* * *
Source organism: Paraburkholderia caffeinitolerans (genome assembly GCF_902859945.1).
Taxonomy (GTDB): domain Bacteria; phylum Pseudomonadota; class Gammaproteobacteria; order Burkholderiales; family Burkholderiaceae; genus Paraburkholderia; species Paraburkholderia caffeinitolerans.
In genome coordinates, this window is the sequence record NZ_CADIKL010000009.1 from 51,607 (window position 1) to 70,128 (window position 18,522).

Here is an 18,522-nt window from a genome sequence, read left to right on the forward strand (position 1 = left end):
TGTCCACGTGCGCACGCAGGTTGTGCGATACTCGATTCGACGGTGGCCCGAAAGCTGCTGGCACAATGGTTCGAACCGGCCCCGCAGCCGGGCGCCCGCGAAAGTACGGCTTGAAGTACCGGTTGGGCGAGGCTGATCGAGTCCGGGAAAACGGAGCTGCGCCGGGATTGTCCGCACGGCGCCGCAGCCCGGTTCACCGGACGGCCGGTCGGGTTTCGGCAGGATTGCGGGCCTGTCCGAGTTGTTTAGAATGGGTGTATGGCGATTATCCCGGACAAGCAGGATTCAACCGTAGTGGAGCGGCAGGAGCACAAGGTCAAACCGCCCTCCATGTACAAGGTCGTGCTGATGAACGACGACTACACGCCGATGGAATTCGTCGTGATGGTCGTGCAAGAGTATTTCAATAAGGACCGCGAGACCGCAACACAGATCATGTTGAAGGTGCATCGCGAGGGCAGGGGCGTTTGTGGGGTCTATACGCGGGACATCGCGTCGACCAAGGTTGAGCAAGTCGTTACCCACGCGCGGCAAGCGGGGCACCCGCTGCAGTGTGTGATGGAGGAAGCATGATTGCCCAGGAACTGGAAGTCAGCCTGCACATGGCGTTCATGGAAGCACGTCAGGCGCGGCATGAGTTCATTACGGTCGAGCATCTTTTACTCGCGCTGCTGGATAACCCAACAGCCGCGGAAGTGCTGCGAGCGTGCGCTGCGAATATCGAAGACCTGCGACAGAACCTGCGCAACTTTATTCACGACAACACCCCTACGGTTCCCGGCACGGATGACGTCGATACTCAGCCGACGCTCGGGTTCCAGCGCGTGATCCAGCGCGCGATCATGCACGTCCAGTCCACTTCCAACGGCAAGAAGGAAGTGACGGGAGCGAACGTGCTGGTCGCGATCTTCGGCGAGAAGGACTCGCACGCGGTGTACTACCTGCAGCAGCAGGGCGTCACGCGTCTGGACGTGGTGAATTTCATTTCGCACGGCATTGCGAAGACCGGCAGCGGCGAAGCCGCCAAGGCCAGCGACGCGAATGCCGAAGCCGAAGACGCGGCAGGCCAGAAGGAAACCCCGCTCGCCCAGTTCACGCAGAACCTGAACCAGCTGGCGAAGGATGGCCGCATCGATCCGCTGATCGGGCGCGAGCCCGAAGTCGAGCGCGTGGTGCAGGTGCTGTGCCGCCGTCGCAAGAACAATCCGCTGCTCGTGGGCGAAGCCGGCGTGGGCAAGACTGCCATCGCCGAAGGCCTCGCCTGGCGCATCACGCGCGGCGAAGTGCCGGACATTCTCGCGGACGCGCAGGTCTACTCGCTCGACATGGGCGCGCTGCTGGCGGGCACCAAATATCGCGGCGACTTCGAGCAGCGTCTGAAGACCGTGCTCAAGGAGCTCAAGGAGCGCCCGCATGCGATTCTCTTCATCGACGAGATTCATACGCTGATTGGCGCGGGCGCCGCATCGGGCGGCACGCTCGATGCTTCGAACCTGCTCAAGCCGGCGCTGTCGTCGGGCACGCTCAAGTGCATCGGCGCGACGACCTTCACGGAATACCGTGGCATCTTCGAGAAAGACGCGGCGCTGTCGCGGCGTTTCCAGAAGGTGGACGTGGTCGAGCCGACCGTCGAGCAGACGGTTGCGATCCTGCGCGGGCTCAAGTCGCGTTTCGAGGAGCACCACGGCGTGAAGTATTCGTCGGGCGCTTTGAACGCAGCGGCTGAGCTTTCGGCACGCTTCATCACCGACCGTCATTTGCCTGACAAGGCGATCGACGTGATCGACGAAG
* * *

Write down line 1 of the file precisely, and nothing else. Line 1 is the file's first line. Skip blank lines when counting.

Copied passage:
Source organism: Paraburkholderia caffeinitolerans (genome assembly GCF_902859945.1).